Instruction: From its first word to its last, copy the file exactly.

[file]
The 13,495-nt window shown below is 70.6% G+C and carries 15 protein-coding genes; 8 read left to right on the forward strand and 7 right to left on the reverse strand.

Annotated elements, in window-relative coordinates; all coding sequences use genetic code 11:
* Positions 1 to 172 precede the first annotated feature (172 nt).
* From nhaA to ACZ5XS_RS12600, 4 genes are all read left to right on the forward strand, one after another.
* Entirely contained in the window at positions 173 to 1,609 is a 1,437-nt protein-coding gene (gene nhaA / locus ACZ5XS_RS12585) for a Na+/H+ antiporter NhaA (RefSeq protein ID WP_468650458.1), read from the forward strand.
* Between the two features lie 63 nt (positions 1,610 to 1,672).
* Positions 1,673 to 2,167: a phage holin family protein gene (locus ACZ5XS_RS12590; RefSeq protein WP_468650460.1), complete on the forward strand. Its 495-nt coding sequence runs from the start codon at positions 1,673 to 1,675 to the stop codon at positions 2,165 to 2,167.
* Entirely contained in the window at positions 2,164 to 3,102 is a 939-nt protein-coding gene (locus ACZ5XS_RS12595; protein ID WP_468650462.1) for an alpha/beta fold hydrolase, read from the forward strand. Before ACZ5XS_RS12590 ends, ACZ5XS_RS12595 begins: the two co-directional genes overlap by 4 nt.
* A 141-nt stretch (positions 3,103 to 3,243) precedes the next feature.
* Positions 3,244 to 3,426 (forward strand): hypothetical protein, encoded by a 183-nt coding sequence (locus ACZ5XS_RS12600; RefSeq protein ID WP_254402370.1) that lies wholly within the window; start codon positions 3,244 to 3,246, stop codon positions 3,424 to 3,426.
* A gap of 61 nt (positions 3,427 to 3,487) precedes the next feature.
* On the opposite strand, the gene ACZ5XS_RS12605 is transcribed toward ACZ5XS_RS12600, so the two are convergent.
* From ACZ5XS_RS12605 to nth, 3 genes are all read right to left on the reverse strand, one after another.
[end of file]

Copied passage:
The 13,495-nt window shown below is 70.6% G+C and carries 15 protein-coding genes; 8 read left to right on the forward strand and 7 right to left on the reverse strand.

Annotated elements, in window-relative coordinates; all coding sequences use genetic code 11:
* Positions 1 to 172 precede the first annotated feature (172 nt).
* From nhaA to ACZ5XS_RS12600, 4 genes are all read left to right on the forward strand, one after another.
* Entirely contained in the window at positions 173 to 1,609 is a 1,437-nt protein-coding gene (gene nhaA / locus ACZ5XS_RS12585) for a Na+/H+ antiporter NhaA (RefSeq protein ID WP_468650458.1), read from the forward strand.
* Between the two features lie 63 nt (positions 1,610 to 1,672).
* Positions 1,673 to 2,167: a phage holin family protein gene (locus ACZ5XS_RS12590; RefSeq protein WP_468650460.1), complete on the forward strand. Its 495-nt coding sequence runs from the start codon at positions 1,673 to 1,675 to the stop codon at positions 2,165 to 2,167.
* Entirely contained in the window at positions 2,164 to 3,102 is a 939-nt protein-coding gene (locus ACZ5XS_RS12595; protein ID WP_468650462.1) for an alpha/beta fold hydrolase, read from the forward strand. Before ACZ5XS_RS12590 ends, ACZ5XS_RS12595 begins: the two co-directional genes overlap by 4 nt.
* A 141-nt stretch (positions 3,103 to 3,243) precedes the next feature.
* Positions 3,244 to 3,426 (forward strand): hypothetical protein, encoded by a 183-nt coding sequence (locus ACZ5XS_RS12600; RefSeq protein ID WP_254402370.1) that lies wholly within the window; start codon positions 3,244 to 3,246, stop codon positions 3,424 to 3,426.
* A gap of 61 nt (positions 3,427 to 3,487) precedes the next feature.
* On the opposite strand, the gene ACZ5XS_RS12605 is transcribed toward ACZ5XS_RS12600, so the two are convergent.
* From ACZ5XS_RS12605 to nth, 3 genes are all read right to left on the reverse strand, one after another.